Separately, the bill would create an appraisal system for senior VA executives that could trigger employment termination if they received two consecutive bad annual appraisals. The impetus for HR 4399 was reports of long waits for care at VA facilities and allegations of unnecessary deaths that occurred as a result.
The legislation was slated to reach floor of the Republican-controlled House this week. However, those plans were put on hold because the House was tied up with various appropriation bills, according to Dan Rafter, Michaud's spokesman. The congressman is hopeful the bill will come to the floor after next week's recess.
The bill came under fire this week from the American Federation of Government Employees, which represents some VA physicians and dentists. The union said it was inappropriate to evaluate front-line clinicians providing direct care to veterans using performance measures intended for managers, who are responsible for organizationwide outcomes.
“Not only is the use of management performance measures demoralizing to the front-line physician struggling with burgeoning patient panels and exhausting work schedules, but VA's use of improper performance measures represents a missed opportunity to drive improvements to patient care,” said J. David Cox Sr., AFGE president.
But a rival association supports legislation that would reform the VA's physician appraisal system. Dr. Samuel Spagnolo, president of the National Association of Veterans Affairs Physicians & Dentists, said the VA needs a universal appraisal system, not one that differs from hospital to hospital. His group supports eliminating performance pay for physicians who provide poor quality care.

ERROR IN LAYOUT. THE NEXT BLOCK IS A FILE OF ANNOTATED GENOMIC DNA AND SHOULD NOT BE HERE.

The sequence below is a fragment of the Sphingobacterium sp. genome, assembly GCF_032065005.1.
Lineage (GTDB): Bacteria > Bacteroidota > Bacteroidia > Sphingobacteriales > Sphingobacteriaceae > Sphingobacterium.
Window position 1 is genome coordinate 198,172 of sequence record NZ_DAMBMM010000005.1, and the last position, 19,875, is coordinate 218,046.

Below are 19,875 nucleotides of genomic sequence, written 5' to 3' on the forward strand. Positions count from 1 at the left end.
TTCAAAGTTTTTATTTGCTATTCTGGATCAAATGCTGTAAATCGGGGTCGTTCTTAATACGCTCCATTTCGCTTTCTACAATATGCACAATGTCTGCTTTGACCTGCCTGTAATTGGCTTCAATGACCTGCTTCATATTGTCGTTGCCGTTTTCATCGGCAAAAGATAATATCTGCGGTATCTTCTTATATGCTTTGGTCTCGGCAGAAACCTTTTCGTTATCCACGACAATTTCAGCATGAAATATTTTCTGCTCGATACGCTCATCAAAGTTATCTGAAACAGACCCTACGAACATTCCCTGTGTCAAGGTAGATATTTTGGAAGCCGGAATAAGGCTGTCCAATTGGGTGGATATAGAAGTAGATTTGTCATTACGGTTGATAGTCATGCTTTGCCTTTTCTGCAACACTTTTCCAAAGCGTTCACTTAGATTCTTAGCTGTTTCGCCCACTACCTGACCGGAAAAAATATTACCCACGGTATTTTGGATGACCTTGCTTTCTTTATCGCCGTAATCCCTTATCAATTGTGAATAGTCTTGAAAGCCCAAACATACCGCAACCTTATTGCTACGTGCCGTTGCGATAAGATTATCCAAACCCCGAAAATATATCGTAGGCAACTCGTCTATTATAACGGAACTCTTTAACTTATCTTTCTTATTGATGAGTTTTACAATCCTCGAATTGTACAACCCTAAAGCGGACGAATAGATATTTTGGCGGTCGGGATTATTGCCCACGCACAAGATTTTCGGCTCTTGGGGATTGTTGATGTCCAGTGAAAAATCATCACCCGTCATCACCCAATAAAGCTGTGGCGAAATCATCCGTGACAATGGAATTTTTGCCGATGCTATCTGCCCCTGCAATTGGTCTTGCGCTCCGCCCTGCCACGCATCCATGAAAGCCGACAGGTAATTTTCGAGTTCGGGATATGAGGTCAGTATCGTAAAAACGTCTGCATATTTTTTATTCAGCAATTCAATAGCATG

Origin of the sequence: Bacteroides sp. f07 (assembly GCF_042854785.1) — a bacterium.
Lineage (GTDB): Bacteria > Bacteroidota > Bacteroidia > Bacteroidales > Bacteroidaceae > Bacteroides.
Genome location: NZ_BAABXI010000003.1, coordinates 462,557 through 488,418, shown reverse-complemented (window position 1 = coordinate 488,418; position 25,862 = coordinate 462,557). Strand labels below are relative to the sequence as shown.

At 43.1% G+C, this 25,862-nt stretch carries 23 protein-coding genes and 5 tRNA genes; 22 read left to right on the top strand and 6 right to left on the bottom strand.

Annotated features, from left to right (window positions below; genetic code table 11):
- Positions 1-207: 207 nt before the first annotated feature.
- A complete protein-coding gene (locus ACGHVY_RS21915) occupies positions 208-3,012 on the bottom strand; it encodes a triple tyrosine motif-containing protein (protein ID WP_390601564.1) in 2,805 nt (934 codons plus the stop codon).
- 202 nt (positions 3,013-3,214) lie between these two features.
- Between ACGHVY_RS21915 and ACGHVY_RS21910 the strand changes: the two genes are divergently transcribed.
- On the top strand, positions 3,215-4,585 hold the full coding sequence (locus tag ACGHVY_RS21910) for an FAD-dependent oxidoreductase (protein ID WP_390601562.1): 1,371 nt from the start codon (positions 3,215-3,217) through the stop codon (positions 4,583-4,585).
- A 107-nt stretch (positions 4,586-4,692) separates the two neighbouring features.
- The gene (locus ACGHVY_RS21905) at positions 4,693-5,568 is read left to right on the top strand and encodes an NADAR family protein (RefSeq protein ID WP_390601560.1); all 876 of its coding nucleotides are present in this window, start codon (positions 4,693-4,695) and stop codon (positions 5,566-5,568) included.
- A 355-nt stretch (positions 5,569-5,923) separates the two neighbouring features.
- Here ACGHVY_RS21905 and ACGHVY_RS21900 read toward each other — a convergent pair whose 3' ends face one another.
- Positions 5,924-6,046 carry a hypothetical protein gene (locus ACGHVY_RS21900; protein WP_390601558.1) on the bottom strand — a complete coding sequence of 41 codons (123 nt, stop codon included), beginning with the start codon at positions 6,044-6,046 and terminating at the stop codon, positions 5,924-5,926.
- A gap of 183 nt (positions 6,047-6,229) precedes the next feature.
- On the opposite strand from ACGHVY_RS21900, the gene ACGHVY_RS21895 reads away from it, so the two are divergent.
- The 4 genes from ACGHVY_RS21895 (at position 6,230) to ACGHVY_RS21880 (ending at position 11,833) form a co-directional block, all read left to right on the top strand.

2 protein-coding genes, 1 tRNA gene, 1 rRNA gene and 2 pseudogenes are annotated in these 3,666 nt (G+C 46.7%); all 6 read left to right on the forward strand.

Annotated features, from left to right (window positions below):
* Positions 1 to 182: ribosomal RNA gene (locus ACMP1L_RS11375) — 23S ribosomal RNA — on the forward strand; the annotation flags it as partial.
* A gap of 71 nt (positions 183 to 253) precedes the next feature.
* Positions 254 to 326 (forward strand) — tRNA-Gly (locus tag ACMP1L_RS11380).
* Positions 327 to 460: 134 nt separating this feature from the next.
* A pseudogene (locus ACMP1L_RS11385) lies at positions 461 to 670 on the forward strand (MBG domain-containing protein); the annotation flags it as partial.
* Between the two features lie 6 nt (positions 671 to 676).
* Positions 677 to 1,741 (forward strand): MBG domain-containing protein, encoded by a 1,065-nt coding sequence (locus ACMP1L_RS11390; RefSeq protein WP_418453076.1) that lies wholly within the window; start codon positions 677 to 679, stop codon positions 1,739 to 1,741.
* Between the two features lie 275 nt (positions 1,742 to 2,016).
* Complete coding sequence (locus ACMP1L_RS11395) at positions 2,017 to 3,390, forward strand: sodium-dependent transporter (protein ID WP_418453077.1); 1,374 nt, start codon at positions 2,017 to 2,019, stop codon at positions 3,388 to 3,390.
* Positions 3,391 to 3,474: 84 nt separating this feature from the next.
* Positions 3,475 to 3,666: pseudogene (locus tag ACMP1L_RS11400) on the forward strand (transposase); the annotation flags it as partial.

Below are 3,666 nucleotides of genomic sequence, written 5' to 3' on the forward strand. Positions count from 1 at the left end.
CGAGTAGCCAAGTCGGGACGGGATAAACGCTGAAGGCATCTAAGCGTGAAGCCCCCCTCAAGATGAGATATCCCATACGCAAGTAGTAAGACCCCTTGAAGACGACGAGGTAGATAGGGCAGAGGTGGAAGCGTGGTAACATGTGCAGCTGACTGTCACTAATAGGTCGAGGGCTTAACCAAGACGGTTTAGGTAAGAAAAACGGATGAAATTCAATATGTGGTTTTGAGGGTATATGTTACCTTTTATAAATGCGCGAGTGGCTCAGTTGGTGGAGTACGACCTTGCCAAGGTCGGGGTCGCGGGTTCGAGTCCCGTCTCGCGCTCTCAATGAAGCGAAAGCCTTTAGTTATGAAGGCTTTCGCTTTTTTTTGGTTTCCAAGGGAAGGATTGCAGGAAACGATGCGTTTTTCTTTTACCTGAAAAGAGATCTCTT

The legislation creates three levels for ranking VA physicians and dentists: performing at a fully successful level, a minimally satisfactory level or an unsatisfactory level. Providers would receive a new assessment each year and would be offered a chance to appeal if they disagree with their rating.
Only those who received a “fully successful” level of performance in their most recent appraisal would get performance-based pay.
In 2011, about 80% of the department's nearly 22,500 providers received performance pay, according to the Government Accountability Office. Overall, the agency shelled out $150 million to physicians and dentists in performance pay that year.
Michaud's legislation comes nearly a year after the GAO criticized the VA for having a vague appraisal system that results in providers getting extra pay without a clear reason.
In cases uncovered by the federal watchdog agency, physicians received bonuses of at least $7,500 even though the VA had disciplined them for errors ranging from failing to read mammograms and other complex images competently, practicing without a current license and leaving residents unsupervised during surgery.
“VA officials responsible for writing the policy told us that the purpose of performance pay is to improve healthcare outcomes and quality, but this is not specified in the policy,” the GAO report says. “Moreover, the Veterans Health Administration has not reviewed the goals set by medical centers and networks and therefore does not have reasonable assurance that the goals make a clear link between performance pay and providers' performance.”
The scheduled House vote, now postponed until after next week's recess, came just a few days after Michaud, implying he was growing impatient with waiting for Congress to act on his bill, called on President Barack Obama to issue an executive order implementing the revised performance pay system in HR 4399.
Follow Virgil Dickson on Twitter: @MHvdickson